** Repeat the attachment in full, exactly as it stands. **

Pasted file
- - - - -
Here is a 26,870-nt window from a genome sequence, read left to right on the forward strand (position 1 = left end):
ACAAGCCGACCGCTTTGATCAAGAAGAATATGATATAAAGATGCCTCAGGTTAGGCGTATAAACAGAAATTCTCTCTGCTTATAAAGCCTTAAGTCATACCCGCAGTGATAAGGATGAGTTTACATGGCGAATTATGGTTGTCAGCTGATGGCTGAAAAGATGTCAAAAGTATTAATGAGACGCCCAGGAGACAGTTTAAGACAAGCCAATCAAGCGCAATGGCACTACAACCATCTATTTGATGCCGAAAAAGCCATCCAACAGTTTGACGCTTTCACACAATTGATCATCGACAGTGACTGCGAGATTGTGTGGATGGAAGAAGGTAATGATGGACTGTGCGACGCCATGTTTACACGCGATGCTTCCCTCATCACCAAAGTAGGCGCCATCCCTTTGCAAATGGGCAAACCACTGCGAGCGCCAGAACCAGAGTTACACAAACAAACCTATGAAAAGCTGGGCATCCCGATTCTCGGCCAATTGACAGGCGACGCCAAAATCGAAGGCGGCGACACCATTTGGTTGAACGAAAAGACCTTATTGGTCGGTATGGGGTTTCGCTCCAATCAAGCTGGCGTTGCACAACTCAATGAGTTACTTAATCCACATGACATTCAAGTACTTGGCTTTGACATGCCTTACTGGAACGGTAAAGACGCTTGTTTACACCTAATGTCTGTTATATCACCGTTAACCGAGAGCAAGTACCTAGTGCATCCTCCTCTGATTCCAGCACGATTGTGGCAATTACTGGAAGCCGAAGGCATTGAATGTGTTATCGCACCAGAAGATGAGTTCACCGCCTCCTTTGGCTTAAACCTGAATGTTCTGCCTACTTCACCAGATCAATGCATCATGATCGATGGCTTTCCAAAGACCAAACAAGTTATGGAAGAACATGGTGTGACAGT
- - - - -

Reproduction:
Here is a 26,870-nt window from a genome sequence, read left to right on the forward strand (position 1 = left end):
ACAAGCCGACCGCTTTGATCAAGAAGAATATGATATAAAGATGCCTCAGGTTAGGCGTATAAACAGAAATTCTCTCTGCTTATAAAGCCTTAAGTCATACCCGCAGTGATAAGGATGAGTTTACATGGCGAATTATGGTTGTCAGCTGATGGCTGAAAAGATGTCAAAAGTATTAATGAGACGCCCAGGAGACAGTTTAAGACAAGCCAATCAAGCGCAATGGCACTACAACCATCTATTTGATGCCGAAAAAGCCATCCAACAGTTTGACGCTTTCACACAATTGATCATCGACAGTGACTGCGAGATTGTGTGGATGGAAGAAGGTAATGATGGACTGTGCGACGCCATGTTTACACGCGATGCTTCCCTCATCACCAAAGTAGGCGCCATCCCTTTGCAAATGGGCAAACCACTGCGAGCGCCAGAACCAGAGTTACACAAACAAACCTATGAAAAGCTGGGCATCCCGATTCTCGGCCAATTGACAGGCGACGCCAAAATCGAAGGCGGCGACACCATTTGGTTGAACGAAAAGACCTTATTGGTCGGTATGGGGTTTCGCTCCAATCAAGCTGGCGTTGCACAACTCAATGAGTTACTTAATCCACATGACATTCAAGTACTTGGCTTTGACATGCCTTACTGGAACGGTAAAGACGCTTGTTTACACCTAATGTCTGTTATATCACCGTTAACCGAGAGCAAGTACCTAGTGCATCCTCCTCTGATTCCAGCACGATTGTGGCAATTACTGGAAGCCGAAGGCATTGAATGTGTTATCGCACCAGAAGATGAGTTCACCGCCTCCTTTGGCTTAAACCTGAATGTTCTGCCTACTTCACCAGATCAATGCATCATGATCGATGGCTTTCCAAAGACCAAACAAGTTATGGAAGAACATGGTGTGACAGT